Hagan proposed in some unpublished paper a coordinate transformation for two reasons: the ideal range of strikes for the PDE can be very large, and concentrating the points where it matters should improve stability and accuracy. The transform itself can be found in the AndersenPiterbarg book "Interest Rate Modeling", and is similar to the famous log transform, but for a general local volatility function (phi in the book notation).
There are two ways to transform Andreasen Huge PDE:
 through a nonuniform grid: the input strikes are directly transformed based on a uniform grid in the inverse transformed grid (paying attention to still put the strike in the middle of two points). This is detailed in the AndersenPiterbarg book.
 through a variable transform in the PDE: this gives a slightly different PDE to solve. One still needs to convert then a given strike, to the new PDE variable. This kind of transform is detailed in the TavellaRandall book "Pricing Financial Instruments: the Finite Difference Method", for example.
It works very well, but I found an interesting issue when computing the density (second derivative of the call price): if one relies on a Hermite kind of spline (Bessel/Parabolic or Harmonic), the density wiggles around. The C2 cubic spline solves this problem as it is C2. Initially I thought those wiggles could be produced because the interpolation did not respect monotonicity and I tried a Hyman monotonic cubic spline out of curiosity, it did not change anything (in an earlier version of this post I had a bug in my Hyman filter) as it preserves monotonicity but not convexity. The wiggles are only an effect of the approximation of the derivatives value.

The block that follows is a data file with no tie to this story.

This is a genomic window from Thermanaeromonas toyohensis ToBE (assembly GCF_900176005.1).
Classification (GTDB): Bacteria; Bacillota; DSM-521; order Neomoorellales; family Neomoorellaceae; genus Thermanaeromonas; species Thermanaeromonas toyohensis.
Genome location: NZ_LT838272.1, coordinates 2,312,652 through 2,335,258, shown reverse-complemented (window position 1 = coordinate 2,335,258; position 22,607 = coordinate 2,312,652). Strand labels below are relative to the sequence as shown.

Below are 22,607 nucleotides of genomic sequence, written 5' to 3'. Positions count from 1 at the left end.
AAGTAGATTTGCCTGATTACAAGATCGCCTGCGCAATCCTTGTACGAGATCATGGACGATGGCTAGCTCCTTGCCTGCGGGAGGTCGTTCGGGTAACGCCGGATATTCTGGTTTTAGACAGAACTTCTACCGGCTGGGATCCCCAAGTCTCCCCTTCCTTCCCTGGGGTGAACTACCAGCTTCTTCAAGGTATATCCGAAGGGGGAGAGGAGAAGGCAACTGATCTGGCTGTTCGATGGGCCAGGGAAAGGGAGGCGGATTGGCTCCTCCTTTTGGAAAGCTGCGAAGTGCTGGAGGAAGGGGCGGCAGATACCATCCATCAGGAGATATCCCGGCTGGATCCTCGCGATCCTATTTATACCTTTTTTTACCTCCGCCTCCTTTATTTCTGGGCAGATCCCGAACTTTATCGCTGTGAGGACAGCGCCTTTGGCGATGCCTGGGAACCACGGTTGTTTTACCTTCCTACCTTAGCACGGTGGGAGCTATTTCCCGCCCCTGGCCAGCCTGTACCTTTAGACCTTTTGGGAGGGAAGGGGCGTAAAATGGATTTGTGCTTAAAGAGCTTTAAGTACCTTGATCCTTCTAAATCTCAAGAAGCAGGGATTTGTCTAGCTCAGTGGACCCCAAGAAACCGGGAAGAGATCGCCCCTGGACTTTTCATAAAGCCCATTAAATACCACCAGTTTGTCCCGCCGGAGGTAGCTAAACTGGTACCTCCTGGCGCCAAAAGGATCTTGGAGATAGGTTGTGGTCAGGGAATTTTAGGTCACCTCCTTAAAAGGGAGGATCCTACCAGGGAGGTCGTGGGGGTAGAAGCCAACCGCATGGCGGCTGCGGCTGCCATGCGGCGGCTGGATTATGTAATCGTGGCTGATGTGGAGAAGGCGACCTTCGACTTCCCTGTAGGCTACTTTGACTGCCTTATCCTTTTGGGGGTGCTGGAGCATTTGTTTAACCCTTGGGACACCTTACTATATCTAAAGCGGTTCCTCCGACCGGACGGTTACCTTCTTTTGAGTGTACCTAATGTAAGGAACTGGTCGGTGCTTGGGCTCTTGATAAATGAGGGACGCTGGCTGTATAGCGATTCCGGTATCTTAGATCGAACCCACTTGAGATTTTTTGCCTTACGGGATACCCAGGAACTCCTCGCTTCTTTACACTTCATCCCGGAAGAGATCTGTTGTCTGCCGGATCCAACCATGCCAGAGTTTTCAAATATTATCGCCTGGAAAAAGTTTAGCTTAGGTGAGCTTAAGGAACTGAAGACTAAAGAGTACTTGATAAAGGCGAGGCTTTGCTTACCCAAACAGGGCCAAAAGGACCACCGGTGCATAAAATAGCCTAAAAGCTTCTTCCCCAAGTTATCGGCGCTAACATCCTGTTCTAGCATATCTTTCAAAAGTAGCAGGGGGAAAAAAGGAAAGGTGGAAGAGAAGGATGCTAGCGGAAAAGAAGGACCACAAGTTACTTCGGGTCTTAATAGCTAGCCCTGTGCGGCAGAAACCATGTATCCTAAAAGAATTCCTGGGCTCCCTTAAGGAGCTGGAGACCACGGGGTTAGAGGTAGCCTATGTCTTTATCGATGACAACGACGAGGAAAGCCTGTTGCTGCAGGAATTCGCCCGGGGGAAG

Initially, I did not notice this on the uniform discretization mostly because I used a large number of strikes in the PDE (here I use only 50 strikes) but also because the effect is somewhat less pronounced in this case.
I also discovered a bug in my non uniform implementation of Hagan Density PDE, I forgot to take into account an additional dF/dz factor when the density is integrated. As a result, the density was garbage when computed by a numerical difference.
HaganDensity denotes the transformed PDE on density approach. Notice the nonsensical spikes 
"Bad" Call prices around the forward with Hagan Density PDE. Notice the jumps. 
No jumps anymore after the dF/dZ fit 
Update March 2014  I have now a paper with Matlab code "Finite Difference Techniques for Arbitrage Free SABR"
Coordinate Transform of the Andreasen Huge SABR PDE & Spline Interpolation
Recently, I noticed how close are the two PDE based approaches from AndreasenHuge and Hagan for an arbitrage free SABR. Hagan gives a local volatility very close to the one AndreasenHuge use in the forward PDE in call prices. A multistep AndreasenHuge (instead of their one step PDE method) gives back prices and densities nearly equal to Hagan density based approach.
Hagan proposed in some unpublished paper a coordinate transformation for two reasons: the ideal range of strikes for the PDE can be very large, and concentrating the points where it matters should improve stability and accuracy. The transform itself can be found in the AndersenPiterbarg book "Interest Rate Modeling", and is similar to the famous log transform, but for a general local volatility function (phi in the book notation).
There are two ways to transform Andreasen Huge PDE: